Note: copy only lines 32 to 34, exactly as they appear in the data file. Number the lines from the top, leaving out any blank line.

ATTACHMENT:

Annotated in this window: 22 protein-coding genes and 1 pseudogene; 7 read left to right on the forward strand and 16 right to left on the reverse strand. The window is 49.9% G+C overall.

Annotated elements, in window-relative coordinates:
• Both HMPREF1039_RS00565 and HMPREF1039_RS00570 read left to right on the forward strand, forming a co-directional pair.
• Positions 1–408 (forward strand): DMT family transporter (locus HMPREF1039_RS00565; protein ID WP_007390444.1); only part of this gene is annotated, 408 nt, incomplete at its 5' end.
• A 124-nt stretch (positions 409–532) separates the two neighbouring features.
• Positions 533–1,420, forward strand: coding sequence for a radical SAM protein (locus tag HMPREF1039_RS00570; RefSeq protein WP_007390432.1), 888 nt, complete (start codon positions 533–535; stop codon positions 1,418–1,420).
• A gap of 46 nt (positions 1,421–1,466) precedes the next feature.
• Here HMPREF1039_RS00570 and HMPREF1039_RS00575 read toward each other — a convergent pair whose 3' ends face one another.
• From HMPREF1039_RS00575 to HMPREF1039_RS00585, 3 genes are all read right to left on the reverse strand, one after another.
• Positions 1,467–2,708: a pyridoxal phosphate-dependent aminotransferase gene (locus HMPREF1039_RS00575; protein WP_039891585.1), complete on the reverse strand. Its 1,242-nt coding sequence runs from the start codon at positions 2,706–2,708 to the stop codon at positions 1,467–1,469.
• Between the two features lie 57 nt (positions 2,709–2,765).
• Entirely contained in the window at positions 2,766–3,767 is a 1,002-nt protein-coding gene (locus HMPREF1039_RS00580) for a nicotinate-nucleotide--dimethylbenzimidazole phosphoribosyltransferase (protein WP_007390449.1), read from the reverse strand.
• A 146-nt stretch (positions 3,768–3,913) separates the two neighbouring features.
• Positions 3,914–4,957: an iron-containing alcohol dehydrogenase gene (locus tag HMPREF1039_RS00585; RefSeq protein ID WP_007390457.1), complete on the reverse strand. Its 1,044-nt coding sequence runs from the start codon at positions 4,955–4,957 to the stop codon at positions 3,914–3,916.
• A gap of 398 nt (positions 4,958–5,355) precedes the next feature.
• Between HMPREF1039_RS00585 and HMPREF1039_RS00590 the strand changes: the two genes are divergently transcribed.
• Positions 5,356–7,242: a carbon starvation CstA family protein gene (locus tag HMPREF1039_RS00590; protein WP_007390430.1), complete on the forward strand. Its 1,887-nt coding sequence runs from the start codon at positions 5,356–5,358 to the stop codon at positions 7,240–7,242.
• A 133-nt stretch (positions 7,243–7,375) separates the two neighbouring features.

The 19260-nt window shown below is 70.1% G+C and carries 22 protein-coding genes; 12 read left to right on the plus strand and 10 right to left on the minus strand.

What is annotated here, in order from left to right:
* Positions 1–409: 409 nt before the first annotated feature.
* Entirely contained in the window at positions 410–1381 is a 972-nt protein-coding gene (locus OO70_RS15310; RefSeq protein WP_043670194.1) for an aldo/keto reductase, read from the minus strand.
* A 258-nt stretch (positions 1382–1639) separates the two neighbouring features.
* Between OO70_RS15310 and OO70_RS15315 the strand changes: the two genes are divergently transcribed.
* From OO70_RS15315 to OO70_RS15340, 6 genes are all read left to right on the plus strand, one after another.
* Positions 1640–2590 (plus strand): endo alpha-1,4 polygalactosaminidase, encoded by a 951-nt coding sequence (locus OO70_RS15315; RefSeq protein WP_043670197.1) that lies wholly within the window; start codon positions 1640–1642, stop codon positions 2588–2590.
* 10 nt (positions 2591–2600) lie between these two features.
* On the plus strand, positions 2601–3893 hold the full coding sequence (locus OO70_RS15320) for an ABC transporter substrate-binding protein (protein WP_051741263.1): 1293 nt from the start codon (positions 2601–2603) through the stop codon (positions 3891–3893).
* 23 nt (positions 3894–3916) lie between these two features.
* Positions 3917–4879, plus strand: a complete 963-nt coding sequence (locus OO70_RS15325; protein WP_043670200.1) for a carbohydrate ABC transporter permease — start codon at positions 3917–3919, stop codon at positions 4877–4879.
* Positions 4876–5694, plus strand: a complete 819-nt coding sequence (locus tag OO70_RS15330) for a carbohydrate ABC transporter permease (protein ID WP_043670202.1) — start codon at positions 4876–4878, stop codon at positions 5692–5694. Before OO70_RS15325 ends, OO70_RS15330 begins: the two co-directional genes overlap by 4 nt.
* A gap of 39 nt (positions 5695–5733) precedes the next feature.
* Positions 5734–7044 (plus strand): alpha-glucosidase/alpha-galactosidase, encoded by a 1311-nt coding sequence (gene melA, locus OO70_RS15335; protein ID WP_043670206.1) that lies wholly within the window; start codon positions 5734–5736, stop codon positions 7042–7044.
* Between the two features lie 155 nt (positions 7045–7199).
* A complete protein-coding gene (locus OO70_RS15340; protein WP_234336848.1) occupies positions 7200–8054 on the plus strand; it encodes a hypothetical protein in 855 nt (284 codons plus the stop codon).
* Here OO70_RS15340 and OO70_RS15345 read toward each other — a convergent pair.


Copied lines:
* A gap of 39 nt (positions 5695–5733) precedes the next feature.
* Positions 5734–7044 (plus strand): alpha-glucosidase/alpha-galactosidase, encoded by a 1311-nt coding sequence (gene melA, locus OO70_RS15335; protein ID WP_043670206.1) that lies wholly within the window; start codon positions 5734–5736, stop codon positions 7042–7044.
* Between the two features lie 155 nt (positions 7045–7199).